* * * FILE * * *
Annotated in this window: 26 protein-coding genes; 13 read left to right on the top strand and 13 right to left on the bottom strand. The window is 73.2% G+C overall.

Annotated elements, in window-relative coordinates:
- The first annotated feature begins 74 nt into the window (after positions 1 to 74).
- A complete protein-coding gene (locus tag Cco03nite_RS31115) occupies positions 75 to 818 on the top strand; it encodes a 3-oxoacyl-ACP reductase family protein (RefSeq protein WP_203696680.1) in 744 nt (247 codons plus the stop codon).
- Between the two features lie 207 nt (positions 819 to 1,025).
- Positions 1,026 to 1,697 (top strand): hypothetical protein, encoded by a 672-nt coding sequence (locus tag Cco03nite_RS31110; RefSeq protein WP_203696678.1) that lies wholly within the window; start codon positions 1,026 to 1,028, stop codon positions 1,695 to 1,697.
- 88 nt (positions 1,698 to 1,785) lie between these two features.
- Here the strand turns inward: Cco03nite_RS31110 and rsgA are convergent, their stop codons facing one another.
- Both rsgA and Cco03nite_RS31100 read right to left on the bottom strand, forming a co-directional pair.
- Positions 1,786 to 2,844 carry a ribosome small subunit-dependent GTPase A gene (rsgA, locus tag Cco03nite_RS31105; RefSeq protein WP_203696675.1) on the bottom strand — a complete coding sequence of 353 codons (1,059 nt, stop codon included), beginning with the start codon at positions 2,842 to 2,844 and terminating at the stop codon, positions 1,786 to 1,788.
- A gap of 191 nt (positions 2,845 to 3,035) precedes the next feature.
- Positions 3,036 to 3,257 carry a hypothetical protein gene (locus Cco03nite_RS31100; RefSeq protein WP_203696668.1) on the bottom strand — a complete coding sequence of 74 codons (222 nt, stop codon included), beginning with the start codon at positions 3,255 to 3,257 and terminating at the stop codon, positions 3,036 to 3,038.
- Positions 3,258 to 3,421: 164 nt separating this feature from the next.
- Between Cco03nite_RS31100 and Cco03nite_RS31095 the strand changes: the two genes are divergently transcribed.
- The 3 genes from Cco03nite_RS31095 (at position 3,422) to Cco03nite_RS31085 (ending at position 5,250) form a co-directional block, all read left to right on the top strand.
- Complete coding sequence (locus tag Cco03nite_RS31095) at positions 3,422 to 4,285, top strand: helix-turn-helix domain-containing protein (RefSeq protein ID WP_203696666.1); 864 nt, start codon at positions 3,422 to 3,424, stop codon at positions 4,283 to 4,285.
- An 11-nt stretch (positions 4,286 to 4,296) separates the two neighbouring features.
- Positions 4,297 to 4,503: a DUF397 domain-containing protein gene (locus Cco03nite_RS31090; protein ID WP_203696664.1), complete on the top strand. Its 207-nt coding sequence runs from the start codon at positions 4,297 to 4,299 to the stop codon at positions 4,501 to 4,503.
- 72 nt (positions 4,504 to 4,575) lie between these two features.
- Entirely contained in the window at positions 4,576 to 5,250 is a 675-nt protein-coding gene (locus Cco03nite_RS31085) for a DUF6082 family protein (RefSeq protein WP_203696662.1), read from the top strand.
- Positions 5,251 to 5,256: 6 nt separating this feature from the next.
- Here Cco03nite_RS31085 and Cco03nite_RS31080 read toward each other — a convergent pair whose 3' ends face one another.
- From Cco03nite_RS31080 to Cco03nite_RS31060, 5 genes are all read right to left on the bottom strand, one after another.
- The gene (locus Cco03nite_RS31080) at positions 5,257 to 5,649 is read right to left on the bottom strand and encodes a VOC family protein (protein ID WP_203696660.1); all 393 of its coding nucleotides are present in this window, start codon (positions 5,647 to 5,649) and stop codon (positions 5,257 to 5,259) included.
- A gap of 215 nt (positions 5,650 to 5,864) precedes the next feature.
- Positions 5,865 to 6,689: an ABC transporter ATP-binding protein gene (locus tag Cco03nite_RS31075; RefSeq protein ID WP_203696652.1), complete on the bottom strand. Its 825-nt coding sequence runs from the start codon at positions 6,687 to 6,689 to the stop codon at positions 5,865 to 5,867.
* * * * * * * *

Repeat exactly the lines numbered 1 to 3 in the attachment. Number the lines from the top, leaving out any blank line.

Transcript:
Annotated in this window: 26 protein-coding genes; 13 read left to right on the top strand and 13 right to left on the bottom strand. The window is 73.2% G+C overall.

Annotated elements, in window-relative coordinates:
- The first annotated feature begins 74 nt into the window (after positions 1 to 74).